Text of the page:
Gadeer Mreeh, a Druze woman running in former armed forces chief Benny Gantz political party Blue and White.
(photo credit: AMIR COHEN/REUTERS)
The 21st Knesset will have significantly fewer female MKs than the outgoing Knesset. While the final votes are still being counted, the next Knesset is expected to contain 29 women. If the soldiers’ votes don’t impact the final makeup, then both the Likud and Blue and White will have 10 female MKs, Labor and Meretz will each have two, while Kulanu, Yisrael Beytenu, the United Right Parties and Hadash-Ta’al and Balad-Ra’am will each have one.
When the 20th Knesset was sworn in, it counted 29 women in its ranks, which was at the time a record. But in the ensuing four years, that figure rose to 35. The electoral success of the haredi parties – 16 seats compared to 13 in the previous parliament – helped keep the amount of female MKs lower this time around.
There are, however, several records that will be broken in the next Knesset, including the number of gay lawmakers. Five gay MKs will be sworn in later this month – one each from Labor and Likud, and three from Blue and White. Likud’s Amir Ohama is returning, as is Labor’s Itzik Shmuly, while Blue and White is bringing Eitan Ginzburg, Idan Roll and Yorai Lahav Hertzanu.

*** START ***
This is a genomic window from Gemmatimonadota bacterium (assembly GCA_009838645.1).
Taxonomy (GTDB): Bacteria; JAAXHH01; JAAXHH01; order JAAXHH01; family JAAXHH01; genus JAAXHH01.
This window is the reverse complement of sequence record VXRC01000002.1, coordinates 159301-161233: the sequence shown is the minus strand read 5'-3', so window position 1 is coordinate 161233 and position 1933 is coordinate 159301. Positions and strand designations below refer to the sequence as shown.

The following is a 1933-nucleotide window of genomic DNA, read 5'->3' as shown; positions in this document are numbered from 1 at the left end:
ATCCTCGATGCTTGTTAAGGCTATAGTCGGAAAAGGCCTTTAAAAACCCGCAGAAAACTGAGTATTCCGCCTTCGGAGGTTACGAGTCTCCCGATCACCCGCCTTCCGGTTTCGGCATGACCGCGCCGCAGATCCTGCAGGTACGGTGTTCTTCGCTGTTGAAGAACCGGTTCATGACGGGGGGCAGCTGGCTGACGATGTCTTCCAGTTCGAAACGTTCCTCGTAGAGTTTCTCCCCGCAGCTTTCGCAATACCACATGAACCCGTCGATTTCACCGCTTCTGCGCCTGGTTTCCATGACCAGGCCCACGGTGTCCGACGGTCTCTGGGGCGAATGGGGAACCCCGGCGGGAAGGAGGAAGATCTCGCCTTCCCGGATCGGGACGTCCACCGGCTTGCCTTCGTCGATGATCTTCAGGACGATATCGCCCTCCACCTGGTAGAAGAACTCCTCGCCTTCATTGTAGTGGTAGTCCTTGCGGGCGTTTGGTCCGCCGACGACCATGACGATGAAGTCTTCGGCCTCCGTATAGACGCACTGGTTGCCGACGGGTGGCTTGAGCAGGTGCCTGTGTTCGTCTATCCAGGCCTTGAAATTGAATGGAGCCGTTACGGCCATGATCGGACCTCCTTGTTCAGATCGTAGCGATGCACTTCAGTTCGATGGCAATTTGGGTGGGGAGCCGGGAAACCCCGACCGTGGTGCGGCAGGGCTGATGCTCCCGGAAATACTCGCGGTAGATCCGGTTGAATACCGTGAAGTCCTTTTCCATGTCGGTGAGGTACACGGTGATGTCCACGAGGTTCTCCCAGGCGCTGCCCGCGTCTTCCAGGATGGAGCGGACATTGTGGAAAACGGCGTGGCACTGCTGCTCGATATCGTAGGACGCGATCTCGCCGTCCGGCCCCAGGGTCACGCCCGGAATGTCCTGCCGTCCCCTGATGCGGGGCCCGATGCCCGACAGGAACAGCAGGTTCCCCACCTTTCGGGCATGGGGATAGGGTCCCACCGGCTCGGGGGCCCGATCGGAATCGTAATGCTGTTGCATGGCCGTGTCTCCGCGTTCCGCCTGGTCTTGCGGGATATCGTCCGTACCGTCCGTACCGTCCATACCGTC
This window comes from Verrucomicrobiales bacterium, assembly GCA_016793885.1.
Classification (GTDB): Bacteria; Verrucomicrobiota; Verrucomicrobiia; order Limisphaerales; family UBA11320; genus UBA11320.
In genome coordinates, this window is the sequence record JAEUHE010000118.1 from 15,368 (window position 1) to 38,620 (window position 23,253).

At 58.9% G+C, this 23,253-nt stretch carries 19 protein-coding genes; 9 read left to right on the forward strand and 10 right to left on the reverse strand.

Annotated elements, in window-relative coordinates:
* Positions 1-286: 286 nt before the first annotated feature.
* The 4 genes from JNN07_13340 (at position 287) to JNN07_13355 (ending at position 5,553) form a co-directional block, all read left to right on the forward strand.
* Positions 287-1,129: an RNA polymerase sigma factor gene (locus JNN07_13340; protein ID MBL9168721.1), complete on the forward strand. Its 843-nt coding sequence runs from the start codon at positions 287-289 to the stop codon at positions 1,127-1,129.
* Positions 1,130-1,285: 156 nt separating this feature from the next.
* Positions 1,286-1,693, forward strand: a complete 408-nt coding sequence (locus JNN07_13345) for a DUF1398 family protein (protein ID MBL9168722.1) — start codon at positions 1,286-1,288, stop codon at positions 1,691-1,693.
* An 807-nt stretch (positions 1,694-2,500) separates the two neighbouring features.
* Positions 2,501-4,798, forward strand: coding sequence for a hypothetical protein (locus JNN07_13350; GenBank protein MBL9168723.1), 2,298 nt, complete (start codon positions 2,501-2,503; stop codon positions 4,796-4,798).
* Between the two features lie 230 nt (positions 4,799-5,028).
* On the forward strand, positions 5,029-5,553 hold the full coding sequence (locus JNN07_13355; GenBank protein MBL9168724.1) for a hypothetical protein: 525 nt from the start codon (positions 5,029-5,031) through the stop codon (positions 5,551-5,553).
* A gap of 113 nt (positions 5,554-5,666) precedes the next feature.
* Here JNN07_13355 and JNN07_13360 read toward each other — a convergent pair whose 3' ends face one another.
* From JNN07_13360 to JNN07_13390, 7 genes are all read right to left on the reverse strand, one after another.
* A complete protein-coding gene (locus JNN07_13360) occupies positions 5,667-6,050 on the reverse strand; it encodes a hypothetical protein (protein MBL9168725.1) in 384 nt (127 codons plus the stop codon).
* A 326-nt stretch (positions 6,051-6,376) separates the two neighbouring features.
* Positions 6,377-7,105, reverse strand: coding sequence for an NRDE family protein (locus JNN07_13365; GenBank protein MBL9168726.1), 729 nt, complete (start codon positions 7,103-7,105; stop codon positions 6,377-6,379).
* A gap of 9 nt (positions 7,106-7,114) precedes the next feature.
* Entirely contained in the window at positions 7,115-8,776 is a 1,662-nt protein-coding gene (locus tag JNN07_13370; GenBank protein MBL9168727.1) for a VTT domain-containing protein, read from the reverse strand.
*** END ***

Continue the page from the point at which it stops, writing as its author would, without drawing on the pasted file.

The next Knesset will also have its first ever female Druze MK, Blue and White’s Gadeer Mreeh. It will also see the second-ever haredi female MK, Blue and White’s Omer Yankelevich. There will be two Ethiopian-Israeli MKs, Blue and White’s Penina Tamnu-Shata and Gadi Yavarkan. At the end of the last Knesset’s term, there were three Ethiopian-Israeli MKs.
The only representatives of the Anglophone community in Israel who are expected to make the next Knesset are Canadian-born Sharren Haskel (Likud); new ultra-Orthodox MK Yitzhak Pindrus (UTJ), whose parents are from Boston and Cleveland; and Chili Tropper (Blue and White), whose parents are from NY. Houston-born, Chicago-raised former Jerusalem Post columnist Caroline Glick did not make it into the Knesset.
The upcoming Knesset will have 46 new MKs – up from 39 first-term lawmakers last time around. The average turnover is 28.6% new, which comes out to 34.32 MKs.
Four incoming MKs will be serving their 10th term: Prime Minister Benjamin Netanyahu, Likud’s Tzahi Hanegbi, UTJ’s Moshe Gafni and Labor’s Amir Peretz. None of them, however, can compete with Shimon Peres’s record 14 terms in the Knesset.Gil Hoffman contributed to this report.
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